Name : Tracy
Adult: 22 years old
Area(s) affected: Left and Right Arms and Hands
I first visited the Shriners Hospital when I was an infant. My left arm is smaller than my right, and my fingers are crooked. I was fitted with braces for my hands to wear at night and my parents did a PT routine at home. I was diagnosed with Melorheostosis when I was around 5. At 5 years old they cut the ligaments in my fingers, and placed pins in them in an attempt to straighten them. My left pointer finger straightened out, my right ring finger became more bent down and to the left- all the rest of my fingers returned to how they were in the beginning. I was fitted with new arm braces each year (to wear at night) and did PT at home and in school. In my early teens they cut my left humerus, turned it, and placed a plate with four screws in my arm. This was done because I previously could get my arm far behind my back but we determined it would be more useful to get it more flat towards my face. The plate was later removed. Around age 15 we met with a Doctor at the University of Minnesota, he discussed some bone lengthening procedures which we opted out of. He basically told us it wasnít genetic, and wasnít going to get worse or better. That was the last I really thought about Melorheostosis until recently.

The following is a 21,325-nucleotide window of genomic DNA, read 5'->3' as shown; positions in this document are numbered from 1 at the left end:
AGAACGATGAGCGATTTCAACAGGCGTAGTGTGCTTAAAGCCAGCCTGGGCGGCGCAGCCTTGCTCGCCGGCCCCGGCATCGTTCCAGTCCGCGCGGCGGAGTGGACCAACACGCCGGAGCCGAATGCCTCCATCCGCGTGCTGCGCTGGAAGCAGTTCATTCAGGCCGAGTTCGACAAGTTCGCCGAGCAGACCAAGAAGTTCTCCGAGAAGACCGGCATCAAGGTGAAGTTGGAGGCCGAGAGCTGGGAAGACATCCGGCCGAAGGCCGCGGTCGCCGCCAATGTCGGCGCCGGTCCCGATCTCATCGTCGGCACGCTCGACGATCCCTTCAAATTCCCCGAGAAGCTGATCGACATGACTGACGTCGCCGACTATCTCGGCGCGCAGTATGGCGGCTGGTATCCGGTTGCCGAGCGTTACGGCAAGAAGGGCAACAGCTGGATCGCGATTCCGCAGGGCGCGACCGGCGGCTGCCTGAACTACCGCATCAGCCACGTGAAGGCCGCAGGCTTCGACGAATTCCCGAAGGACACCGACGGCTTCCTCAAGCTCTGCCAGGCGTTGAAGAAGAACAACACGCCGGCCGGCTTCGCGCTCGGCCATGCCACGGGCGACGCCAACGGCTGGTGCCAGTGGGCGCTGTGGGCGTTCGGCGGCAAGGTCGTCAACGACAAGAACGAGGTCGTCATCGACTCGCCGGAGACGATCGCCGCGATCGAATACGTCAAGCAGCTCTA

I was out of school and over 18- there was never any follow-up from any doctors or PT from school. I began researching on my own- found out it is progressive and can be very painful. I have a dull achy pain when I work on something too long, a sharp pain occasionally, and a tingly feeling that happens quite frequently- but thatís it. My hands look about the same, in proportion to my body, as they did when I was younger.
I met with Dr. Moran at the Mayo Clinic in Rochester today. He confirmed without a doubt that it was Melo. He was concerned with some carpal tunnel in my left wrist especially. He also said there were some early signs of arthritis. I am going back in a month to get an EMG done, and possible surgery on my wrist. Iím scared for what the future might bring; itís hard knowing that there is nothing I can do about the progression. Iíve gotten used to doing everything with my hands the way they are, and Iím not ready to be done yet.
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